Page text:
After four long years of battle against colon cancer, actor Chadwick Boseman passed away Friday (US time). He was 43.
According to reports, he breathed his last at his home in Los Angeles with his wife and family by his side.
“A true fighter, Chadwick persevered through it all, and brought you many of the films you have come to love so much,” his family said in the statement. “From Marshall to Da 5 Bloods, August Wilson’s Ma Rainey’s Black Bottom and several more—all were filmed during and between countless surgeries and chemotherapy. It was the honour of his career to bring King T’Challa to life in Black Panther.”
Boseman was diagnosed with colon cancer four years ago but had not spoken publicly about it.
In honor of the actor’s passing, we listed down some of his best character portrayals to date.
Jackie Robinson in 42 (2013)
His first leading role in a film, Boseman portrayed baseball pioneer and star Jackie Robinson in the biographical sports film 42. Upon the film’s release, the actor earned critical acclaim for bringing to life the icon on the big screen through having, as The Hollywood Reporter then wrote, “the necessary appeal” and “proves convincing as an athlete and is expressive in spite of the fact that the man he’s playing must mostly keep his true feelings bottled up.”
Boseman’s passing happened to be on Jackie Robinson Day.
James Brown in Get On Up (2014)
Boseman later starred as the Godfather of Soul, James Brown, in the film Get On Up. The role required Boseman to dance, even though he was not a trained professional dancer. He later revealed in an interview that he worked five to eight hours a day with a choreographer, and studied hours of videos of Brown’s performances and interviews to look the part. All those hours of practice eventually paid off.
Thurgood Marshall in Marshall (2017)
Boseman continued honoring real-life American giants and their stories in 2017 when he took on the portrayal of Thurgood Marshall, a dedicated NCAAP lawyer who made history by becoming the first African-American appointed to the Supreme Court. The episodic biopic, titled Marshall, detailed the lawyer’s success through the many cases he won, as well as difficult personal decisions he made. The Rolling Stone praised Boseman’s performance in the film and said charging his “dramatic lightning” into the film gave an “electrifying glimpse of a great man in the making.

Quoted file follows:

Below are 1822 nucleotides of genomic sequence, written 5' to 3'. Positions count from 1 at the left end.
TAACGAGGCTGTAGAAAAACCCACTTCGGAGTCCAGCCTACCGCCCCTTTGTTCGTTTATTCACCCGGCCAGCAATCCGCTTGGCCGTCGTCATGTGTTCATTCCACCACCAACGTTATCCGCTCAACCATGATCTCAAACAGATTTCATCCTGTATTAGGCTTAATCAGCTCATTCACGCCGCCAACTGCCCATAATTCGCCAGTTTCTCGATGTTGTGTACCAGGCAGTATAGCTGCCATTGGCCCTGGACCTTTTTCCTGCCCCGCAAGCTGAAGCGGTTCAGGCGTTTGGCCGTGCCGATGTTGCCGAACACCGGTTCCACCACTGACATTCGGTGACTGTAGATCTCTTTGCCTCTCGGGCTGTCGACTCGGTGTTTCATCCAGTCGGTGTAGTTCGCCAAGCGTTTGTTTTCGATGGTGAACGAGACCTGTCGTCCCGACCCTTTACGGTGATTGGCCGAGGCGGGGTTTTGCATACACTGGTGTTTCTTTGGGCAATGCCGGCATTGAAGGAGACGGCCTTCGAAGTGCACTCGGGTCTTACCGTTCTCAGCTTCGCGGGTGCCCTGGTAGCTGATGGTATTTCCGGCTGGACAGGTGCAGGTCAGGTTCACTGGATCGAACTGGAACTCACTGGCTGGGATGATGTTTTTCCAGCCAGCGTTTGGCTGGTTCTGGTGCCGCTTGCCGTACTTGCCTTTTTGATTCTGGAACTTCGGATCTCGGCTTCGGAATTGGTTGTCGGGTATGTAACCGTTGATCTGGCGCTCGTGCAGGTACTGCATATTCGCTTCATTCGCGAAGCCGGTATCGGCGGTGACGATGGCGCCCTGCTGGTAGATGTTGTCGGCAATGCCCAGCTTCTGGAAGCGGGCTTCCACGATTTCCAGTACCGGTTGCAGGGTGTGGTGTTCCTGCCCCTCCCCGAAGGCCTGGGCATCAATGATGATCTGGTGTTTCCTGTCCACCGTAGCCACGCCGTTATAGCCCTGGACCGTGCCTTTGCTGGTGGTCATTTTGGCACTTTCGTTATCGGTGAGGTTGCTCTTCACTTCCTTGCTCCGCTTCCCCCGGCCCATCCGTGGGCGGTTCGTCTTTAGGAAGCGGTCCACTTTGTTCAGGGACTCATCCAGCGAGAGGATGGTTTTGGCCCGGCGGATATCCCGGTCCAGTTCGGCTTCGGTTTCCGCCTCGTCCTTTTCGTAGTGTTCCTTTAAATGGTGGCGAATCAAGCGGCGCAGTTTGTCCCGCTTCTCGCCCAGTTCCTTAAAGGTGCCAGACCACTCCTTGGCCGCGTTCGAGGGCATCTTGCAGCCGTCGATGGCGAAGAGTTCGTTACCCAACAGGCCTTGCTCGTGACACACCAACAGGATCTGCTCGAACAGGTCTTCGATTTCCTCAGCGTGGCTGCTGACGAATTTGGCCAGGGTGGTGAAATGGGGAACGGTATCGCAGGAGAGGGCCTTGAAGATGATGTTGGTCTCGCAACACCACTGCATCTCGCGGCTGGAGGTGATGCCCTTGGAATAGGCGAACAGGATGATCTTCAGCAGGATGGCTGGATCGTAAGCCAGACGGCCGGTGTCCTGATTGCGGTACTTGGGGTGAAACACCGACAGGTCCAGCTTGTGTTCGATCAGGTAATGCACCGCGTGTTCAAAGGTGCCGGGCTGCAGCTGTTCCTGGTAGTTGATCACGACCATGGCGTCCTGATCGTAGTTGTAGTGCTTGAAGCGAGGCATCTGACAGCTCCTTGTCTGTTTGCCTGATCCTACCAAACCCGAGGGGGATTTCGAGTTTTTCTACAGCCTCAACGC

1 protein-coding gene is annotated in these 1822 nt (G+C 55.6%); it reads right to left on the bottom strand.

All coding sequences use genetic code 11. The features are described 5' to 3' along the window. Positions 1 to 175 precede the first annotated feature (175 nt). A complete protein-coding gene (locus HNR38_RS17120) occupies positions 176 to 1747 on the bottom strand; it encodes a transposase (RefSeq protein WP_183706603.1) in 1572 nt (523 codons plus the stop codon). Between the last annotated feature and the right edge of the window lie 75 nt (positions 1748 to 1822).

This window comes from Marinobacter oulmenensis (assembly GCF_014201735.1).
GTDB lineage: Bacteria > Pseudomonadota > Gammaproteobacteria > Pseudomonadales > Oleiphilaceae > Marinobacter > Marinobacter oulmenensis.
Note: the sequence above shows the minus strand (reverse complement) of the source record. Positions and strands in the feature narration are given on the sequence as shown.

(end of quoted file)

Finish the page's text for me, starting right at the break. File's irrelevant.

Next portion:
Both Boseman and Marshall attended Howard University.
T’Challa in Black Panther (2018)
And who would forget the suited-up Boseman as the regal Black Panther in the Marvel cinematic universe?
His best role to date, Boseman did not audition for the role of the proud warrior king of Wakanda. Instead, he participated actively in brainstorming, pitching in what he wanted to do with the part. The result was a record-breaking success not just commercially, but also culturally through its depiction of a black hero and its celebration of his African heritage.
“This movie is so unapologetically African and black,” Boseman was quoted saying shortly after the movie’s release on the movie’s cultural impact. “For me, I’m just trying to push that envelope. I’m concerned about pushing myself to a different place, and the envelope to a different place and even a discussion to a different place, even if you don’t like it. It’s my job as an artist to do certain things that people catch later. It’s important for a black, or a child of African descent, to see me. It’s just as important for a white kid to see me.”
Boseman was set to reprise the role again in the movie’s sequel due for a 2022 release.
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